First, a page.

I am not convinced that the pump being in good condition is a reliable way of preventing wet sumping. My engine has done about 2000 miles since a complete rebuild which included a new pump and after about two to three weeks of non use the sump will need draining. At two weeks it is normally OK but after that it will need draining. There are several issues that will affect the time that it takes to wet sump like for instance temperature and oil viscosity. I once managed to pump a load of oil out onto the garage floor by neglecting to the check the sump level, but the bike had not been used for several weeks and I have only myself to blame. I am of the opinion that without anti drain valve wet sumping is inevitable, but I am not persuaded that they are free from risk so therefore I have not fitted one. I know of several people who like Richard have fitted an anti drain valve and have had no problems, in fact I know of one chap that has had one fitted to a Norton Dominator for years. Personally, I do not find it to much of a problem to drain the sump however I always throw the drained oil away and refill with new oil. There are those that say the original A10 timing side main bearing is a weak and should be replaced by something like the SRM conversion for reliability and there are people that have done thousands of miles without trouble. I have always wondered why the SRM warranty is invalidated if you fit a filter (Yes really) and do not use monograde oil. We all set up and run our bikes to suit ourselves and different people are motivated by different experiences. It is a question of individual choice in the end.

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Re: Anti-wet sumping valves
« Reply #21 on: 20.12. 2009 20:29 »
If the check valve on the delivery side of the oil pump is ineffective oil will always gravitate to the sump no matter how good or new the pump is for the simple reason that gear pumps must have clearance around the gears.
Also, if the housings do not seal to each other, oil will leak from the body. There is no shaft seal on these pumps so there is another path for leakage.
The obvious solution is to start the bikes regularly. A drain plug in the sump is a good idea.
If I let my bike stand for too long and get a sump full, I just start it and let the oil pump do its job and clean up the mess from under the bike. I wish I had fitted a breather pipe and hose so I could collect the blown out oil easily.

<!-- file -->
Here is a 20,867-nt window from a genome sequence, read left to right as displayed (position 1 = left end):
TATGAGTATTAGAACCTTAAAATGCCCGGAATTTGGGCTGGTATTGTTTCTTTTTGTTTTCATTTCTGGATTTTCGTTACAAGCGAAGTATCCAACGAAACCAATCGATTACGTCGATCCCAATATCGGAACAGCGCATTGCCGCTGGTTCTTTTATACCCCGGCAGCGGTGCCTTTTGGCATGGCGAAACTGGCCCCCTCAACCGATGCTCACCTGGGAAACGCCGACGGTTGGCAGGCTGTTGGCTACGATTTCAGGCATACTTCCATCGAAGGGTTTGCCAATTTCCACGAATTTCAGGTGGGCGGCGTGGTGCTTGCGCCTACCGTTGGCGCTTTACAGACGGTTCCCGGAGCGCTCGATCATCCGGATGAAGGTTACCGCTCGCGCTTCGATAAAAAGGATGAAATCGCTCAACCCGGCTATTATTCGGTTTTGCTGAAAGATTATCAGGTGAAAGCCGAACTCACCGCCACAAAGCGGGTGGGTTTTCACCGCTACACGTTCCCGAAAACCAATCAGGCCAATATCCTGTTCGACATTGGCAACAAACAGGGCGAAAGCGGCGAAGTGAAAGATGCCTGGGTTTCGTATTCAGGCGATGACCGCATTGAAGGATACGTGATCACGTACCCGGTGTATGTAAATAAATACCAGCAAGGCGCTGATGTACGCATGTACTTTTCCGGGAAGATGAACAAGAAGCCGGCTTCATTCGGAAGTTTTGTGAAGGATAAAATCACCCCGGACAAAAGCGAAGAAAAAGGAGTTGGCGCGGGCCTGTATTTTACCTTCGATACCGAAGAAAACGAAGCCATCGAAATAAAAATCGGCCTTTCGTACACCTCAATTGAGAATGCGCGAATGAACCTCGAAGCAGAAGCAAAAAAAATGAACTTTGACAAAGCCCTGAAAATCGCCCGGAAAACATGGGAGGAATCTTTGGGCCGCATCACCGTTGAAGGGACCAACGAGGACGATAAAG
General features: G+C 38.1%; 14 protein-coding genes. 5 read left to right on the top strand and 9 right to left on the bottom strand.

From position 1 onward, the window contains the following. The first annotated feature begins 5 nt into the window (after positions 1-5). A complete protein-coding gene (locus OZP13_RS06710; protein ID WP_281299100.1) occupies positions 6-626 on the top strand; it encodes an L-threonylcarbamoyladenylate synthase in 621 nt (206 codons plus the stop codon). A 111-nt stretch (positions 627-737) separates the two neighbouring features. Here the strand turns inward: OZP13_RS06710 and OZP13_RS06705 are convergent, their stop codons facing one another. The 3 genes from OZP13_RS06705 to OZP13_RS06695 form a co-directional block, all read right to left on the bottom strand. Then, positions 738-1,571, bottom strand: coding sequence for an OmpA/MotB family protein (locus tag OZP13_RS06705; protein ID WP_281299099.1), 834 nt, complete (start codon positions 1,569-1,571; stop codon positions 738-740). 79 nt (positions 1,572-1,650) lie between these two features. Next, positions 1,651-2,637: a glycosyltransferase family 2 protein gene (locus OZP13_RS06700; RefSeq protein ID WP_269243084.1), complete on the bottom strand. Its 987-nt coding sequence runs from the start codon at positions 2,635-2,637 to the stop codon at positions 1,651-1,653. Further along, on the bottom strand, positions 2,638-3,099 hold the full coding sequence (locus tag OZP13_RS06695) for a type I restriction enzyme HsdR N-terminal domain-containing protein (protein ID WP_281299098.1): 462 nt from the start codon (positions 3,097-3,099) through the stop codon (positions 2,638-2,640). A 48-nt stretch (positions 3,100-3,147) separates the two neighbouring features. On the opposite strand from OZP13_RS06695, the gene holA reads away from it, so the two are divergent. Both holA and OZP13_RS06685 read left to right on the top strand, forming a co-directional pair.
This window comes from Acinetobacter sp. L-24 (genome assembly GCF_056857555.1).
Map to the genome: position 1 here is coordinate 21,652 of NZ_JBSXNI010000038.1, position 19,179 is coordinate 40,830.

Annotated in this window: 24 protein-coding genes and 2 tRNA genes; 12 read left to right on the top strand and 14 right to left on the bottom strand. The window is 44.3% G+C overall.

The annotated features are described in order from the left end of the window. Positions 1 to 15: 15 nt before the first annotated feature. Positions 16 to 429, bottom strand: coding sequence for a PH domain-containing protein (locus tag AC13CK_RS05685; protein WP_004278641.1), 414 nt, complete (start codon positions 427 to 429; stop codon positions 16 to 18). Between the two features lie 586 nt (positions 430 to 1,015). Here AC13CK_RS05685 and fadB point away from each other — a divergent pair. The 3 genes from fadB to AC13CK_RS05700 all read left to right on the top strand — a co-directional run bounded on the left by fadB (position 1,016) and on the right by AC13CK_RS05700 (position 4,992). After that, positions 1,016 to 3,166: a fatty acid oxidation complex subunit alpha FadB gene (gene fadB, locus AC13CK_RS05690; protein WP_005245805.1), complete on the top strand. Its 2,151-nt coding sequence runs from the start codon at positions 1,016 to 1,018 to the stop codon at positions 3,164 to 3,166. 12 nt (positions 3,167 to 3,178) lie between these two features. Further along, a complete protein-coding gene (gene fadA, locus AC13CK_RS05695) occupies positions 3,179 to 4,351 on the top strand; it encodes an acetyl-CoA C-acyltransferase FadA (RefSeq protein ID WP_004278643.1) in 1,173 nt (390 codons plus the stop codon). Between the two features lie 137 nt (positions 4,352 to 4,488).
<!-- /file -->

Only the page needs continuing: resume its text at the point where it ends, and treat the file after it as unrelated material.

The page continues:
As a point of interest, my Atlas suffers the same problem but with the high capacity pump and large breather hose connected to the oil tank the sump is cleared in no time. With no oil on the ground.
Trev.

Offline rocket man

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Re: Anti-wet sumping valves
« Reply #22 on: 20.12. 2009 20:44 »
hi trev you will have to be careful starting it with a sump full of oil it could hydraulically lock up


dave

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Re: Anti-wet sumping valves
« Reply #23 on: 20.12. 2009 21:32 »
I don't believe there is enough oil in the tank to fill the crankcase such that there would be hydraulic lockup.

Richard L.
Plan on signing up for the world-wide 2017 DISTINGUISHED GENTLEMAN'S RIDE on September 30, 2018. Watch website at https://www.gentlemansride.com for details.

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Re: Anti-wet sumping valves
« Reply #24 on: 21.12. 2009 08:51 »
To this arguement I always reffer owners to their local library.
Go and find one that keeps bound copies of old motorcycle magazines.
Have a look at the "help" colums.
You will find no one asking about a cure for "wet sumping".
It just did not happen as the bikes were new ( so most of the clearences were close ) , the oils were thicker when cold than modern multigrades and THE BIKES WERE DAILY RIDES, so everyhting was being used as it was designed to be.

Ditto for "stiction" in carb slides.
Ditto for mechanical regulators.
Ditto for breather valves,,,,

Get the drift ?

There are 2 principal problems.
1) we are using our A 10's in a mannar that they were not designed to be used.
2) We are judging them by 2010 standards and not 40's to 60's standards.

By far it is better to get one of the bolt on sumps with a magnetic drain plug.